16/10/2012 13:32 BST | Updated 16/12/2012 05:12 GMT

War Games

When you are working for peace on a full-time basis you cannot avoid using words like 'war' and reading articles about war. Of course our commonly shared Big Brother of these times, Mark Zuckerberg, has found ways to utilize this commercially. Suddenly I am constantly confronted with a targeted ad in the upper right corner of my Facebook page telling me that "6,600,000 people play War Commander. Play now."

Generally I have no problems with targeted ads. I am often as surprised as a little child thinking: how can they know that I am interested in that particular artist or something else. But every time it asks me to start playing War Commander I am shocked to see that 6,600,000 - almost seven million God! - are dedicated to a war game. What does this tell us?

Some will say it's really awful that people spend so much time playing war and that it provides war with an unwanted aura of being a game, while in daily practice war is only bloody serious and no fun at all. Some might say that barking dogs don't bite. We rather have boys using their testosterone on such a game than starting to shoot in the off-line world, right?

It's a discussion that reminds me of a debate I organised when I was seventeen. I didn't know what to think of all those prostitutes in the Red Light District of my Amsterdam. Was this a sign of freedom, that we should cherish, or a modern form of female exploitation that should be prohibited in a free and fair society? I wanted to know, so I organised a debate and invited a famous Dutch feminist and the president of the prostitutes union 'Red Thread'.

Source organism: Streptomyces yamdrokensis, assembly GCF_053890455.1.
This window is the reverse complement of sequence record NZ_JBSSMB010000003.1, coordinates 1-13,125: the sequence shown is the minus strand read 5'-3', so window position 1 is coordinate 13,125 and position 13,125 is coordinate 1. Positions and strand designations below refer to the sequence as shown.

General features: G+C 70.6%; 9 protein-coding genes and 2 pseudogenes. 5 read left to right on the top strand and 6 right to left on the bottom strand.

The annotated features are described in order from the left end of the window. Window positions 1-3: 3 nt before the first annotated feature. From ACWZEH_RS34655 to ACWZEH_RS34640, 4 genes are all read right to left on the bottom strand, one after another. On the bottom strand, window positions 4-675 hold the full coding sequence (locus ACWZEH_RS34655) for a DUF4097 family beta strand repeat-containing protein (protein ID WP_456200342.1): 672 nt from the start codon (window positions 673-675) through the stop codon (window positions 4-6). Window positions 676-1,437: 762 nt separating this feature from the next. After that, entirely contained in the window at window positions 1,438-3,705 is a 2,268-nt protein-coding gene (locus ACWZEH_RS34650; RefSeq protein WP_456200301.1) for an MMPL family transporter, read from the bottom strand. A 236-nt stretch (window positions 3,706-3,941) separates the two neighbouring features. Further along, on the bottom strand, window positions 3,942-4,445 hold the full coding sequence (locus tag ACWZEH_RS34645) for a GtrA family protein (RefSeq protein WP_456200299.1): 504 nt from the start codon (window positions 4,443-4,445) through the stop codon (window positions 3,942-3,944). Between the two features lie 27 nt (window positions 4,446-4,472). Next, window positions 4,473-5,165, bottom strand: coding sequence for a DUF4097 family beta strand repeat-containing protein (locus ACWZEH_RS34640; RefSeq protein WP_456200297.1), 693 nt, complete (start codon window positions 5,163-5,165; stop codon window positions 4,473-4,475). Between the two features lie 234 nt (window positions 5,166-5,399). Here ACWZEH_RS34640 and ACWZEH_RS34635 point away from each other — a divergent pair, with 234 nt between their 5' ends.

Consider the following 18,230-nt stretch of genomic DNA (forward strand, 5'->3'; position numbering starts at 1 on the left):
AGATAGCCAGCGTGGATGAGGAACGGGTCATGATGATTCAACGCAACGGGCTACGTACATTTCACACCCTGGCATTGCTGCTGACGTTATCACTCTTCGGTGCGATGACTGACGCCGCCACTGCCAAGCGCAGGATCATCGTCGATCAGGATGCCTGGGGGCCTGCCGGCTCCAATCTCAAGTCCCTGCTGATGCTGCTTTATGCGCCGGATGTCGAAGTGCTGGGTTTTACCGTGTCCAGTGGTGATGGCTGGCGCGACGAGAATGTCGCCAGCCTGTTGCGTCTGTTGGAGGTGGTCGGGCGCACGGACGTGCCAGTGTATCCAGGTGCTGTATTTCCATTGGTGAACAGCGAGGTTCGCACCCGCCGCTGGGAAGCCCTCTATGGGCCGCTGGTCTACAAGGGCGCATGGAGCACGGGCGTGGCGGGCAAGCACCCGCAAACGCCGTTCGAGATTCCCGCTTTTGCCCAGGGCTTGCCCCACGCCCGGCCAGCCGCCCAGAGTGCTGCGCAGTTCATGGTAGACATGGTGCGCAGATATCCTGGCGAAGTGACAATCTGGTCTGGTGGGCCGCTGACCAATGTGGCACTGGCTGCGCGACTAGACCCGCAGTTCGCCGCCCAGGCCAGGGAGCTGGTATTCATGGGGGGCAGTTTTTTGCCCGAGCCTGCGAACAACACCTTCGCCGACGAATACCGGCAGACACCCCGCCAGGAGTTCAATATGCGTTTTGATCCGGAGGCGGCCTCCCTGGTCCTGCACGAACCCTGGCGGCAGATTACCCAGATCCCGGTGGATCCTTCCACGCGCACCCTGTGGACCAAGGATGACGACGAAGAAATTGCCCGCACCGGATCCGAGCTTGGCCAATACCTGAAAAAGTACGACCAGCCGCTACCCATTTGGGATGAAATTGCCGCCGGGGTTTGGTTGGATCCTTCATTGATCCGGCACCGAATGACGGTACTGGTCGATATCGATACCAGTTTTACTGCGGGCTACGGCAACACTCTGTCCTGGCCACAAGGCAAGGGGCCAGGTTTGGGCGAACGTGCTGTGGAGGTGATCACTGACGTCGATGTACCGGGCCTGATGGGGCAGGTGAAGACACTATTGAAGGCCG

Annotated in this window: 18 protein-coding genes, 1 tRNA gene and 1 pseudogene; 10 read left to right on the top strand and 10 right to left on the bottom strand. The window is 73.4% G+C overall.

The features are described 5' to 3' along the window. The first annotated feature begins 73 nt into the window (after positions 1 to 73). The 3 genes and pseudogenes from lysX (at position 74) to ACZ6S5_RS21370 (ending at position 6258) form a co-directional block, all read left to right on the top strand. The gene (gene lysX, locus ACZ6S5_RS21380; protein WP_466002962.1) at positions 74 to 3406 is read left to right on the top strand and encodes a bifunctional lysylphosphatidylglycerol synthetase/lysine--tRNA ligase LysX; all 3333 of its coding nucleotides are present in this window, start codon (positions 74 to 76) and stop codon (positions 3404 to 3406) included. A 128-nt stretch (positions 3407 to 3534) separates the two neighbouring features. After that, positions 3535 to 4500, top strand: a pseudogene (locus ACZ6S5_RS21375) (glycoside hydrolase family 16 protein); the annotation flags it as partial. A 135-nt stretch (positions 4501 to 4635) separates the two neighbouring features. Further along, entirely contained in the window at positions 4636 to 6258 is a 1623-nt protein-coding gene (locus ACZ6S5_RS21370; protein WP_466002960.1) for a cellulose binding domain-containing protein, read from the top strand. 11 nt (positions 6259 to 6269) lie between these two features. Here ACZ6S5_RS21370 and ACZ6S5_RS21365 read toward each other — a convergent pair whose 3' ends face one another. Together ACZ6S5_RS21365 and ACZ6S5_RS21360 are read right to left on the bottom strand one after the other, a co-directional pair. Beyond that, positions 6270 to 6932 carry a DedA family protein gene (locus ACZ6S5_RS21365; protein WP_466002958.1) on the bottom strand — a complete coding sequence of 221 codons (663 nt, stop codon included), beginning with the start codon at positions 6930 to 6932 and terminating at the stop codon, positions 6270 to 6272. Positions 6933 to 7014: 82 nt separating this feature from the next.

The feminist spoke about modern slavery and disgusting male domination under the misleading realm of freedom. The chief of the Dutch prostitutes said that she was the real feminist. She was her own boss, she decided what was allowed or not and she claimed to prevent more rapes then any government campaign ever managed to achieve. It was one of those moments when you learn that there is always more then one truth.

And I have to admit that I have played a lot with tin soldiers and tanks myself, when I was seven and eight years old. I developed strategies that sometimes even included dinner(time), when I organized pre-emptive wars by having soldiers jump from behind my bloody steak on a tank amidst my French fries. And now I am the Creative Director of the new global peace initiative MasterPeace that involves thousands of people in over 25 countries (including some conflict areas) in preventing armed conflict by using music, art, events and dialogue. So who am I to say that War Commander will make you killer?

However, I was really happy when one of the new Collaborative MasterPeace partners - the United Nations Alliance Of Civilizations (UNAOC) - shared a link with me last week that was a call for proposals asking all game developers of the world to produce a game or app that can fuel dialogue and cultural understanding. Till November 1st everybody can pitch his or her idea, which may be selected and obtain financial support. The Peace Lover? The Mandela App? The Gandhi Game? Whatever the name of the new game will be, I sincerely hope a game developer reads this and will start a serious competition with War Commander. Shoot!